Their research investigates novel methods of preventing food poisoning pathogens from attaching to the surface of salad leaves to help producers improve food safety for consumers.
This latest study, published in Applied and Environmental Microbiology, found that juices from damaged leaves in bagged spinach and mixed salad increased Salmonella pathogen growth 2400-fold over a control group and also enhanced their adherence to surfaces and overall virulence, or capacity to cause disease.
Dr Freestone said: “Salad leaves are cut during harvesting and we found that even microliters of the juices (less than 1/200th of a teaspoon) which leach from the cut-ends of the leaves enabled Salmonella to grow in water, even when it was refrigerated. These juices also helped the Salmonella to attach itself to the salad leaves so strongly that vigorous washing could not remove the bacteria, and even enabled the pathogen to attach to the salad bag container.
“This strongly emphasizes the need for salad leaf growers to maintain high food safety standards as even a few Salmonella cells in a salad bag at the time of purchase could become many thousands by the time a bag of salad leaves reaches its use by date, even if kept refrigerated. Even small traces of juices released from damaged leaves can make the pathogen grow better and become more able to cause disease.
“It also serves as a reminder to consume a bagged salad as soon as possible after it is opened. We found that once opened, the bacteria naturally present on the leaves also grew much faster even when kept cold in the fridge.
“This research did not look for evidence of Salmonella in bagged salads. Instead, it examined how Salmonella grows on salad leaves when they are damaged.”
Leafy green and other salad vegetables are an important part of a healthy diet, providing vitamins, minerals, and dietary fiber. Ready to eat prepared salads are particularly popular, are widely consumed and so of significant economic importance. Over recent years there has however been a number of outbreaks associated with fresh salad produce contaminated with Salmonella and E. coli both in the USA and Europe.
This has triggered considerable interest in effective strategies for controls and interventions measures both in UK industry, the EU and key research funding bodies.
Despite a number of published reports on improving the microbiological safety of salad leaf production, very few studies have investigated the behavior of Salmonella once the leaves have been bagged.
Giannis said: “Anything which enhances adherence of foodborne pathogens to leaf surfaces also increases their persistence and ability to resist removal, such as during salad washing procedures. Even more worrying for those who might eat a Salmonella contaminated salad was the finding that proteins required for the virulence (capacity to cause infection) of the bacteria were increased when the Salmonella came into contact with the salad leaf juices. “Preventing enteric pathogen contamination of fresh salad produce would not only reassure consumers but will also benefit the economy due to fewer days lost through food poisoning. We are now working hard to find ways of preventing salad-based infections.”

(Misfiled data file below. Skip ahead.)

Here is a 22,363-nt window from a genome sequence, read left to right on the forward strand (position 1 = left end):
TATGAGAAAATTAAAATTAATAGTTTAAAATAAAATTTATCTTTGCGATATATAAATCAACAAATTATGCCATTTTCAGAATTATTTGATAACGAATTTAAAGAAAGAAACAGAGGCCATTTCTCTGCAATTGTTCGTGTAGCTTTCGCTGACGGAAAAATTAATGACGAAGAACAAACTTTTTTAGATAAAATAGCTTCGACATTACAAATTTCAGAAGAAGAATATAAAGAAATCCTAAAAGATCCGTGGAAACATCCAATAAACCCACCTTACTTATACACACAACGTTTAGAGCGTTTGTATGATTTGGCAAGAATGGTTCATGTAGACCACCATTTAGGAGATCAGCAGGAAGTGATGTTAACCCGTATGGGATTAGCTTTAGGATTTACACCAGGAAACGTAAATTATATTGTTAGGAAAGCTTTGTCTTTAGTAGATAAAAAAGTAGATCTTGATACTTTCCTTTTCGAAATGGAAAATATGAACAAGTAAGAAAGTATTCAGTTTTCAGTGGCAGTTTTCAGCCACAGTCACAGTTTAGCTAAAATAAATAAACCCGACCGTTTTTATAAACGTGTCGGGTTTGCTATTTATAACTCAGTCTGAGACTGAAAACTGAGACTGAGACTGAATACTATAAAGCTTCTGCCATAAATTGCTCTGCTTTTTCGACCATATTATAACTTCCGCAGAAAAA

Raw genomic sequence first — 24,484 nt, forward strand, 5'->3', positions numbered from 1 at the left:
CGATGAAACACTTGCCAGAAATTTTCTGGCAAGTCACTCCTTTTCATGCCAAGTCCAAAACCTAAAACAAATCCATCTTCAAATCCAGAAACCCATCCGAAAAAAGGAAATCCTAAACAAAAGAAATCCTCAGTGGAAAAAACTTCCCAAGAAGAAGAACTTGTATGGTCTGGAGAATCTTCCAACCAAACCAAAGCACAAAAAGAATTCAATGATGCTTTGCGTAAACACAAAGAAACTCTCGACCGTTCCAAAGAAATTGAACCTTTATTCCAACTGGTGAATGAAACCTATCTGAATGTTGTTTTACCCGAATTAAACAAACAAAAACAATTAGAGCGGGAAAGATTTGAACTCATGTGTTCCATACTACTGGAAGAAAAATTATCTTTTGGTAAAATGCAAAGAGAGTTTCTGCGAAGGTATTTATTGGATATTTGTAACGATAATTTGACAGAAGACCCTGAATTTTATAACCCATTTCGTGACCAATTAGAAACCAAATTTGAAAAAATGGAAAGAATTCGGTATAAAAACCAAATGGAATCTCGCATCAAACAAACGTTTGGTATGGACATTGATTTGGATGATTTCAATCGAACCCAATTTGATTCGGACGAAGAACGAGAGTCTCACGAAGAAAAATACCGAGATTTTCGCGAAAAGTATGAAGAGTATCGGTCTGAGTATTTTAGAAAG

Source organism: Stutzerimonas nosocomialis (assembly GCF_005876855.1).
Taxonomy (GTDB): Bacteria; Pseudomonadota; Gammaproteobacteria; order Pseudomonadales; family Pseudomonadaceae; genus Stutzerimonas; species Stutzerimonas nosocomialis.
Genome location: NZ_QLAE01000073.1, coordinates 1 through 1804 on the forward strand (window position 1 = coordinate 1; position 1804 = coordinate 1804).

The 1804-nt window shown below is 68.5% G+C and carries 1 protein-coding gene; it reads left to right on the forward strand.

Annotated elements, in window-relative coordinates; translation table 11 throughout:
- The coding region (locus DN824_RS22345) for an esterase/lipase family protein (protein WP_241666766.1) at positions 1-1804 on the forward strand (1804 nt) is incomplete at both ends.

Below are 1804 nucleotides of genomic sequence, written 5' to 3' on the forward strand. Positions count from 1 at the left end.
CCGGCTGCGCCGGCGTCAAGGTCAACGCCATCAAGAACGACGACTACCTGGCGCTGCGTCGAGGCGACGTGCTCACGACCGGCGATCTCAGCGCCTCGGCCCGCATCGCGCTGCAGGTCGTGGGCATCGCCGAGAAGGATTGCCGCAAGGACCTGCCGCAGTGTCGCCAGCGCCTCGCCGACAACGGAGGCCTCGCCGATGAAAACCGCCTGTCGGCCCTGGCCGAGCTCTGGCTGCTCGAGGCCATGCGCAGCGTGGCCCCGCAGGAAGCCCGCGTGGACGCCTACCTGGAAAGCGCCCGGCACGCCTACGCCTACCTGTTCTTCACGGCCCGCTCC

No comment from the LGMA.
While this research may make it seem like pre-packaged salads pose a scary risk, the researchers themselves were quick to say they still eat bagged salads. But they make sure to look for packages that have appropriate use-by dates and crisp-looking leaves. They stay away from salads that have mushy, slimy-looking greens, or bags with accumulated salad juice at the bottom. And they make sure to eat the greens within one day of purchase.
“Our project does not indicate any increased risk to eating leafy salads, but it does provide a better understanding of the factors contributing to food poisoning risks,” said Freestone.
If you feel like it, you can wash greens that have already been pre-washed by manufacturers just before eating, but Freestone says this doesn’t have much of an effect on the salmonella bacteria that may already be attached or internalized by the leaves.
Foodborne disease outbreaks associated with fresh produce irrigated with contaminated water are a constant threat to consumer health. In this study, the impact of irrigation water on product safety from different food production systems (commercial to small-scale faming and homestead gardens) was assessed.
Hygiene indicators (total coliforms, Escherichia coli), and selected foodborne pathogens (Salmonella spp., Listeria monocytogenes, and Escherichia coli O157:H7) of water and leafy green vegetables were analyzed. Microbiological parameters of all irrigation water (except borehole) exceeded maximum limits set by the Department of Water Affairs for safe irrigation water. Microbial parameters for leafy greens ranged from 2.94 to 4.31 log CFU/g (aerobic plate counts) and 1 to 5.27 log MPN/100g (total coliforms and E. coli). Salmonella and E. coli O157:H7 were not detected in all samples tested but L. monocytogenes was present in irrigation water (commercial and small-scale farm, and homestead gardens).